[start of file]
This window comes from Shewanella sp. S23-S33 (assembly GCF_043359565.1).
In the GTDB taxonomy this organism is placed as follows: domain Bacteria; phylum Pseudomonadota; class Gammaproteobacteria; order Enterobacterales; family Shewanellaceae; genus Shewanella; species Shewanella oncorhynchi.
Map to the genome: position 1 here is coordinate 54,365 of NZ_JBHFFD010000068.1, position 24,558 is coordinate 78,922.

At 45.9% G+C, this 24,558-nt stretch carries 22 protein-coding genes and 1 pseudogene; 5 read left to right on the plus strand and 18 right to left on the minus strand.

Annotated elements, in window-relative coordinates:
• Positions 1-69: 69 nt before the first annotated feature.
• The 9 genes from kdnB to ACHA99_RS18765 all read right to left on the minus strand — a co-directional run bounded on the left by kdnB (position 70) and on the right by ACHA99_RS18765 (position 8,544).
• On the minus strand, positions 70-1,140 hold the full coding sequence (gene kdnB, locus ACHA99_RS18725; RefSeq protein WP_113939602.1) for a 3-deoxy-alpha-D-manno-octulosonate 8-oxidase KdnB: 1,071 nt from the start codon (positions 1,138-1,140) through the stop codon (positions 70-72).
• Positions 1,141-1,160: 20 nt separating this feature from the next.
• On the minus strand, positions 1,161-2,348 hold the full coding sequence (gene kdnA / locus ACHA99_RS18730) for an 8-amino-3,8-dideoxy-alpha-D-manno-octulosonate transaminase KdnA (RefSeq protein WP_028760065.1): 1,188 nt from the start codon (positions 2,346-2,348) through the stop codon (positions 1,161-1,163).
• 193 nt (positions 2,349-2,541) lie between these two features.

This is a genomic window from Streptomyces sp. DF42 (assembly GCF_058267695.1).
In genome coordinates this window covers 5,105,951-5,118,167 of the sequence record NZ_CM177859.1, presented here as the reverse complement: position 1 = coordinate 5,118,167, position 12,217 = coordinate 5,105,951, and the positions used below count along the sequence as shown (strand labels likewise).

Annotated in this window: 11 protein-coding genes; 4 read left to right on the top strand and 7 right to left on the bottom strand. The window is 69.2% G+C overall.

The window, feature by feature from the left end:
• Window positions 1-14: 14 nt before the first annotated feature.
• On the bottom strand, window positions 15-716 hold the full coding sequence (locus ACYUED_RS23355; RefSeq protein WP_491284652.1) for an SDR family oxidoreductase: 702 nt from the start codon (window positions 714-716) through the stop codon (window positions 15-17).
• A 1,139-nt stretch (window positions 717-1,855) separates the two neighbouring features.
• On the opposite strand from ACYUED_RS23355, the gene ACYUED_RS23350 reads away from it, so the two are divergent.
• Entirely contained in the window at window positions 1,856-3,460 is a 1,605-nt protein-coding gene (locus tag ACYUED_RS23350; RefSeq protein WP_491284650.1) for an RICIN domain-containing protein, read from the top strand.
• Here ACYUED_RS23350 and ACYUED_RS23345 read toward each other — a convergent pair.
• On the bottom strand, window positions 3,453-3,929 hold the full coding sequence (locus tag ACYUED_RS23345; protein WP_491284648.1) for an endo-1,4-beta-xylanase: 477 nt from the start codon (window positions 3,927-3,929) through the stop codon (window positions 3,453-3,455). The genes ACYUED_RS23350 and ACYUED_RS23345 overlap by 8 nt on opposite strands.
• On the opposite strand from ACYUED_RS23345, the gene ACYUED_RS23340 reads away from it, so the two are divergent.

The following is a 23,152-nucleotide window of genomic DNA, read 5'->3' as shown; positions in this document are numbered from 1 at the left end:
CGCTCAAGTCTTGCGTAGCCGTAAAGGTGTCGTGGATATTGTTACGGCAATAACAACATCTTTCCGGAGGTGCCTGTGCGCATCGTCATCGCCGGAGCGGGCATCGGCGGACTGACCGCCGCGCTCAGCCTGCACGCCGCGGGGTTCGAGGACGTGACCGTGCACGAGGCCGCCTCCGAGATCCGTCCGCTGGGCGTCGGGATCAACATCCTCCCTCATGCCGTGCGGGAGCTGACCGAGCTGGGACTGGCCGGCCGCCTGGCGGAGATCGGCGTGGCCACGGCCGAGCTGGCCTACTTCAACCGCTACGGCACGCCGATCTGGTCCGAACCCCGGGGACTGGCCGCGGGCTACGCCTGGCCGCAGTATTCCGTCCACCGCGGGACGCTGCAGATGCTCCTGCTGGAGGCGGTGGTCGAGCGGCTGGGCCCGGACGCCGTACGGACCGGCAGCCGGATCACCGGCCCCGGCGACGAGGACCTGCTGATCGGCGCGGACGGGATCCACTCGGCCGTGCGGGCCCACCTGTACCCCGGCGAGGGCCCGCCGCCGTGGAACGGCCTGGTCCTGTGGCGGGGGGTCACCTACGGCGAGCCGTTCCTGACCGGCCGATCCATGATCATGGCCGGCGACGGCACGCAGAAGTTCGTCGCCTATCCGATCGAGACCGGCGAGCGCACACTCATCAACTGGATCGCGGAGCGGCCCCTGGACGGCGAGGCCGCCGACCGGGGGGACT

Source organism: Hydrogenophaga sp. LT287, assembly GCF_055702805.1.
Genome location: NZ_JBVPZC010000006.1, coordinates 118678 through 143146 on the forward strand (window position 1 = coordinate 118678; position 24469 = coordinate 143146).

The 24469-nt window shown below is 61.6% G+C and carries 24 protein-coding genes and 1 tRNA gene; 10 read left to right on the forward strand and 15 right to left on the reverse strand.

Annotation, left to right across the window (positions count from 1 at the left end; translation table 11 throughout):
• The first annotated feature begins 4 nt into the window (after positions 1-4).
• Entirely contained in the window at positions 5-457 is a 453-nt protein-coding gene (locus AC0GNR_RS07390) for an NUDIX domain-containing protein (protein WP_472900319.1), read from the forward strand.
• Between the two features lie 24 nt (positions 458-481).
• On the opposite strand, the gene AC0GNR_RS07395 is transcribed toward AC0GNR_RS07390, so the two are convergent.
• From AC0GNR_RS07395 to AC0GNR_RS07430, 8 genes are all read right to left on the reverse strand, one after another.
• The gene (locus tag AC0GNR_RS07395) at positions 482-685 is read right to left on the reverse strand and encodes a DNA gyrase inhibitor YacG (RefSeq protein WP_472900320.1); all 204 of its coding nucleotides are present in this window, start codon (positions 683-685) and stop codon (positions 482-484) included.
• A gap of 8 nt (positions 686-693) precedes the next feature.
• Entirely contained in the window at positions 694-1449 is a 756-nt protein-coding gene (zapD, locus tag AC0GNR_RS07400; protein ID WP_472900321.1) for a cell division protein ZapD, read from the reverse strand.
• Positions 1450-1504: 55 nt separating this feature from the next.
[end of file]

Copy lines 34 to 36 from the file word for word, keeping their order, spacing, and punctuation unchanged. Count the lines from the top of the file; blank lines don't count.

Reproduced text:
• From AC0GNR_RS07395 to AC0GNR_RS07430, 8 genes are all read right to left on the reverse strand, one after another.
• The gene (locus tag AC0GNR_RS07395) at positions 482-685 is read right to left on the reverse strand and encodes a DNA gyrase inhibitor YacG (RefSeq protein WP_472900320.1); all 204 of its coding nucleotides are present in this window, start codon (positions 683-685) and stop codon (positions 482-484) included.
• A gap of 8 nt (positions 686-693) precedes the next feature.